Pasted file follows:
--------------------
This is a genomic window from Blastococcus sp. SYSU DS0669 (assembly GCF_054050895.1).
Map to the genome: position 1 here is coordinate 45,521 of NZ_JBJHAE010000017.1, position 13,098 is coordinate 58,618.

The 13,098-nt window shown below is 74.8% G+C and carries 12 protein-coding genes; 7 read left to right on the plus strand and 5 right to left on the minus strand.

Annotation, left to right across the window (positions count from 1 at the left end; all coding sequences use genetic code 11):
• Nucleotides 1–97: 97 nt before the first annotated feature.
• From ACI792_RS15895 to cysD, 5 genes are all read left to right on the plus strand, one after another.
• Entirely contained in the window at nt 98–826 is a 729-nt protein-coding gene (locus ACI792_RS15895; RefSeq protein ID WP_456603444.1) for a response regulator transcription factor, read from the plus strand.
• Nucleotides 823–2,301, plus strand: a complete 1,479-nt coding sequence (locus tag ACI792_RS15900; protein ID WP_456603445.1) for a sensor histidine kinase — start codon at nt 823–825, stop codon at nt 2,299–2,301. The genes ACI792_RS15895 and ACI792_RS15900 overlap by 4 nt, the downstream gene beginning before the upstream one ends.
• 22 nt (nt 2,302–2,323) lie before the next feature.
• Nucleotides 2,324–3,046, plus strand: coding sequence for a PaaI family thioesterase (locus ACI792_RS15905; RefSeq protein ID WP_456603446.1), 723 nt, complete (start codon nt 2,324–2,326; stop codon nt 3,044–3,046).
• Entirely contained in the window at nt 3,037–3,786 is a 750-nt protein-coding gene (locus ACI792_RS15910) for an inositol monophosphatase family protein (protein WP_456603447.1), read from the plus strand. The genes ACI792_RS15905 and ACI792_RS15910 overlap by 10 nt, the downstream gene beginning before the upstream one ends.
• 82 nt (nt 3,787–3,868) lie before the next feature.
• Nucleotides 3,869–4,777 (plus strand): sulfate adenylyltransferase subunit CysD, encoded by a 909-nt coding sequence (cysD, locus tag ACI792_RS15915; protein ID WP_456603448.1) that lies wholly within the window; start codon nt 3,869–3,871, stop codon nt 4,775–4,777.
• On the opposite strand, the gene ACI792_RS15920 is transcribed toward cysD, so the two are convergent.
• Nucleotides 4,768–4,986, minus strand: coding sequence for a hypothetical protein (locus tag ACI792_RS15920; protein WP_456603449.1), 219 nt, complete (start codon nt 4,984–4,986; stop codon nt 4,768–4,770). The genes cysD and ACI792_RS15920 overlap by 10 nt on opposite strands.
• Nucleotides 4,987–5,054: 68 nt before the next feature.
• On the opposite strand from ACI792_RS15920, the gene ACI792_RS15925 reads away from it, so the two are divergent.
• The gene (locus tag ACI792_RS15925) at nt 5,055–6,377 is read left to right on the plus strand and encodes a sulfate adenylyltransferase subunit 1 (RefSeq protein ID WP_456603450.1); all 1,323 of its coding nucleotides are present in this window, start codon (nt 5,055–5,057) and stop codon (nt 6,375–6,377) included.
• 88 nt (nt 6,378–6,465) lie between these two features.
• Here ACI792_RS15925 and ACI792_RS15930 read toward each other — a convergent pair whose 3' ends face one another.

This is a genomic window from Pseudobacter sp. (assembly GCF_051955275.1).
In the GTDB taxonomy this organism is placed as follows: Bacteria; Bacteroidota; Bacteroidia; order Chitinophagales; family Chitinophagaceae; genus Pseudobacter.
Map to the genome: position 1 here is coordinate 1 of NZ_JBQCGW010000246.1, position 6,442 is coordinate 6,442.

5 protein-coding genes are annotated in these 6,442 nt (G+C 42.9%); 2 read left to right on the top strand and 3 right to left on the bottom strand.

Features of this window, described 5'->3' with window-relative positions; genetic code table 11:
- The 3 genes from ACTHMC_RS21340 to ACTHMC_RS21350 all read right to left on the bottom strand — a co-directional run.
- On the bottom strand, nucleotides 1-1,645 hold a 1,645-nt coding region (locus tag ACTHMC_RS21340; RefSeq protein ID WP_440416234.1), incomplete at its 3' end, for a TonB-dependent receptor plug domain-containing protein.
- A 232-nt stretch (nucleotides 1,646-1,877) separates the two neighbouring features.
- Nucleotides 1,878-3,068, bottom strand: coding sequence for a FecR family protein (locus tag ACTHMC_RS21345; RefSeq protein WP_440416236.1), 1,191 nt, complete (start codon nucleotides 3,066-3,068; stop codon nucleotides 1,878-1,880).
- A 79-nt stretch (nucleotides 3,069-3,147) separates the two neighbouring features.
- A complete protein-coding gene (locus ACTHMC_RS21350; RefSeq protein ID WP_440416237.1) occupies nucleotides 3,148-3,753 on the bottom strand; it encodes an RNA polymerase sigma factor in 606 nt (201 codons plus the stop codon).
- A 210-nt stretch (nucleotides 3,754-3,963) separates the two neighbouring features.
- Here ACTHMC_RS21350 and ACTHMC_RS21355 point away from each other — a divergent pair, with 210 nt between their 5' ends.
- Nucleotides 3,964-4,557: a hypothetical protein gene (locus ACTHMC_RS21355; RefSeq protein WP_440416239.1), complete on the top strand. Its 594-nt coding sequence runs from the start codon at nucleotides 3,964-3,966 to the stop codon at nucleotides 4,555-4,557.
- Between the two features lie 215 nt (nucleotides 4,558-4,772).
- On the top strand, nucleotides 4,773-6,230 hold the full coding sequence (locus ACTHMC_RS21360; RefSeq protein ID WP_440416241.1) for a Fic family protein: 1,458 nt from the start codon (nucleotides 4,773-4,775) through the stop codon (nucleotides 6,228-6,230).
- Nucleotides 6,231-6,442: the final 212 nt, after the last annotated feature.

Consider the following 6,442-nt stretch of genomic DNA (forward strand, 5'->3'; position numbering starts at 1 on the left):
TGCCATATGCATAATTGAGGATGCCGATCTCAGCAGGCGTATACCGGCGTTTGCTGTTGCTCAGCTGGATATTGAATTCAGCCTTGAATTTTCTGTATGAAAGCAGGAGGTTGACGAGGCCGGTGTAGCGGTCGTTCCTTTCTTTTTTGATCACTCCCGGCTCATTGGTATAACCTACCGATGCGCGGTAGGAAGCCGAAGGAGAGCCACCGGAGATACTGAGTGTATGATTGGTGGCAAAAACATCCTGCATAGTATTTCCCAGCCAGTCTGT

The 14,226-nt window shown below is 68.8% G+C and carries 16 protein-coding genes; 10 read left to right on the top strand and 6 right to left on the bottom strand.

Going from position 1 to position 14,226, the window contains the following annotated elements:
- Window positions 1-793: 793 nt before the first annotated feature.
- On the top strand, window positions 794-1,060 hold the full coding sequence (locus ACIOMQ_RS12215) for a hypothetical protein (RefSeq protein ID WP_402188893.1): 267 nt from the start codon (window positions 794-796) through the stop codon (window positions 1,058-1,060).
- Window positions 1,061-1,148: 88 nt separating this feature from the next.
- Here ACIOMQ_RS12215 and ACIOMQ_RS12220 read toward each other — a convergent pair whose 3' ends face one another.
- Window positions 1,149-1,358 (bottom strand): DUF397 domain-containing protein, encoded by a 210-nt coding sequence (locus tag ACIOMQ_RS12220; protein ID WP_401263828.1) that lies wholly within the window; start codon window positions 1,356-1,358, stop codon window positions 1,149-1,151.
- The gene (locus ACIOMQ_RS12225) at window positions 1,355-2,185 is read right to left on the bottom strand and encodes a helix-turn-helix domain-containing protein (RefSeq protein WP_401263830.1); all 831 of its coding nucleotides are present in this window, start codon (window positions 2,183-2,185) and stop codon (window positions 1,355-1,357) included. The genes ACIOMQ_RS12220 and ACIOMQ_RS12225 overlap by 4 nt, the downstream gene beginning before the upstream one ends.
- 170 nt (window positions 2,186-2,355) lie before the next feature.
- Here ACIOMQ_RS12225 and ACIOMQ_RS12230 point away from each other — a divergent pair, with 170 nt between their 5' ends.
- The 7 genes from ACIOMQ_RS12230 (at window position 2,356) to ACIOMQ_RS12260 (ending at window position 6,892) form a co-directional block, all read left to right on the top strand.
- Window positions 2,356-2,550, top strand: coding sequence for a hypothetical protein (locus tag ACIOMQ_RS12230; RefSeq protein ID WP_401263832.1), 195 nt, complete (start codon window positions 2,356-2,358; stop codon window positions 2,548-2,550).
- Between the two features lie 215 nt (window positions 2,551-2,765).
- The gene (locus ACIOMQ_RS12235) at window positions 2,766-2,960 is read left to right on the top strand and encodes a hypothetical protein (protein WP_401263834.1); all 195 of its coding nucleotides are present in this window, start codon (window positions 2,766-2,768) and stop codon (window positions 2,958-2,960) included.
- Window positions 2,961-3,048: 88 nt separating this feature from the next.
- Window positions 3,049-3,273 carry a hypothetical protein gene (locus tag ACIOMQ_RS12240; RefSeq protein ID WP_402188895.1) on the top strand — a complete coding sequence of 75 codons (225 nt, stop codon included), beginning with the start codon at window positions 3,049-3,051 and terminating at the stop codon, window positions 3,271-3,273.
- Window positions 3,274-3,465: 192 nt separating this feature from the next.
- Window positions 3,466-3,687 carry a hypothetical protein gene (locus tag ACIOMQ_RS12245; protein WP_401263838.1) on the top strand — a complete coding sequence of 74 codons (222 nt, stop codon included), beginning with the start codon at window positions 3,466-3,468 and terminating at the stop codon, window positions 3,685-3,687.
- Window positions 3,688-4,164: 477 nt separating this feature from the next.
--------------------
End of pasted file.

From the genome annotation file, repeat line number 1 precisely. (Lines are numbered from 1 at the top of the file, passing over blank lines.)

This is a genomic window from Blastococcus sp. SYSU DS0669 (assembly GCF_054050895.1).